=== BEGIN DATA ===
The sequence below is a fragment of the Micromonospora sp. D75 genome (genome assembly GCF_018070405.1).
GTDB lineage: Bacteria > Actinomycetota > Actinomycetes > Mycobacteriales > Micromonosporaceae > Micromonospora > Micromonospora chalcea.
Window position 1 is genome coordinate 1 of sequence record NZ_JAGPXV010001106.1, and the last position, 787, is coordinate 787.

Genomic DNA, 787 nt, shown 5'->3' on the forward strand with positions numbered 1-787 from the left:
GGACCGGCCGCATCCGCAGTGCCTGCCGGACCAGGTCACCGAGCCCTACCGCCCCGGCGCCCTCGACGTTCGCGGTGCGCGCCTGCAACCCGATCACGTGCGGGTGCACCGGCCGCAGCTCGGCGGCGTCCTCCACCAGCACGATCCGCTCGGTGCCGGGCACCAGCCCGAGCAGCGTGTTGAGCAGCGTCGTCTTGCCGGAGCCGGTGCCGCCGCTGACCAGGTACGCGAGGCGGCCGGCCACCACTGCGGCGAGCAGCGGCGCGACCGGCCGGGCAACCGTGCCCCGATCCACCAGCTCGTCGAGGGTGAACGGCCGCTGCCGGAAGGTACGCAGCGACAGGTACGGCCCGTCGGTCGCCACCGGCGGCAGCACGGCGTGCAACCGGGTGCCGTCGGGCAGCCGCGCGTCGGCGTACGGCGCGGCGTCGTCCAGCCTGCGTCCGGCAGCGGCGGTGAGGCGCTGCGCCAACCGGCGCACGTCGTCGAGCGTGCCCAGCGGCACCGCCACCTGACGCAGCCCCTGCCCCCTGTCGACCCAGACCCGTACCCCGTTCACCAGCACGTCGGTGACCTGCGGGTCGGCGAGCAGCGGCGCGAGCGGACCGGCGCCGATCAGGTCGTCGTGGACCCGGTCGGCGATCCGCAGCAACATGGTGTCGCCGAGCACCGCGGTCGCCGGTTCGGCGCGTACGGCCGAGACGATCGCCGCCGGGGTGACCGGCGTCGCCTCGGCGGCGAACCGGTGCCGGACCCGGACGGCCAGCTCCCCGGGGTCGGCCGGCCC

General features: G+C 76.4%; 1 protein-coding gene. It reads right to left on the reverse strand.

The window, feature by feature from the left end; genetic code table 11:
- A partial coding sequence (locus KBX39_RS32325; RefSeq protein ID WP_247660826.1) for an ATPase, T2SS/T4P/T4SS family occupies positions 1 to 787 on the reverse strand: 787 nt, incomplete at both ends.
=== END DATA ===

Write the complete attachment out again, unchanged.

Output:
The sequence below is a fragment of the Micromonospora sp. D75 genome (genome assembly GCF_018070405.1).
GTDB lineage: Bacteria > Actinomycetota > Actinomycetes > Mycobacteriales > Micromonosporaceae > Micromonospora > Micromonospora chalcea.
Window position 1 is genome coordinate 1 of sequence record NZ_JAGPXV010001106.1, and the last position, 787, is coordinate 787.

Genomic DNA, 787 nt, shown 5'->3' on the forward strand with positions numbered 1-787 from the left:
GGACCGGCCGCATCCGCAGTGCCTGCCGGACCAGGTCACCGAGCCCTACCGCCCCGGCGCCCTCGACGTTCGCGGTGCGCGCCTGCAACCCGATCACGTGCGGGTGCACCGGCCGCAGCTCGGCGGCGTCCTCCACCAGCACGATCCGCTCGGTGCCGGGCACCAGCCCGAGCAGCGTGTTGAGCAGCGTCGTCTTGCCGGAGCCGGTGCCGCCGCTGACCAGGTACGCGAGGCGGCCGGCCACCACTGCGGCGAGCAGCGGCGCGACCGGCCGGGCAACCGTGCCCCGATCCACCAGCTCGTCGAGGGTGAACGGCCGCTGCCGGAAGGTACGCAGCGACAGGTACGGCCCGTCGGTCGCCACCGGCGGCAGCACGGCGTGCAACCGGGTGCCGTCGGGCAGCCGCGCGTCGGCGTACGGCGCGGCGTCGTCCAGCCTGCGTCCGGCAGCGGCGGTGAGGCGCTGCGCCAACCGGCGCACGTCGTCGAGCGTGCCCAGCGGCACCGCCACCTGACGCAGCCCCTGCCCCCTGTCGACCCAGACCCGTACCCCGTTCACCAGCACGTCGGTGACCTGCGGGTCGGCGAGCAGCGGCGCGAGCGGACCGGCGCCGATCAGGTCGTCGTGGACCCGGTCGGCGATCCGCAGCAACATGGTGTCGCCGAGCACCGCGGTCGCCGGTTCGGCGCGTACGGCCGAGACGATCGCCGCCGGGGTGACCGGCGTCGCCTCGGCGGCGAACCGGTGCCGGACCCGGACGGCCAGCTCCCCGGGGTCGGCCGGCCC

General features: G+C 76.4%; 1 protein-coding gene. It reads right to left on the reverse strand.

The window, feature by feature from the left end; genetic code table 11:
- A partial coding sequence (locus KBX39_RS32325; RefSeq protein ID WP_247660826.1) for an ATPase, T2SS/T4P/T4SS family occupies positions 1 to 787 on the reverse strand: 787 nt, incomplete at both ends.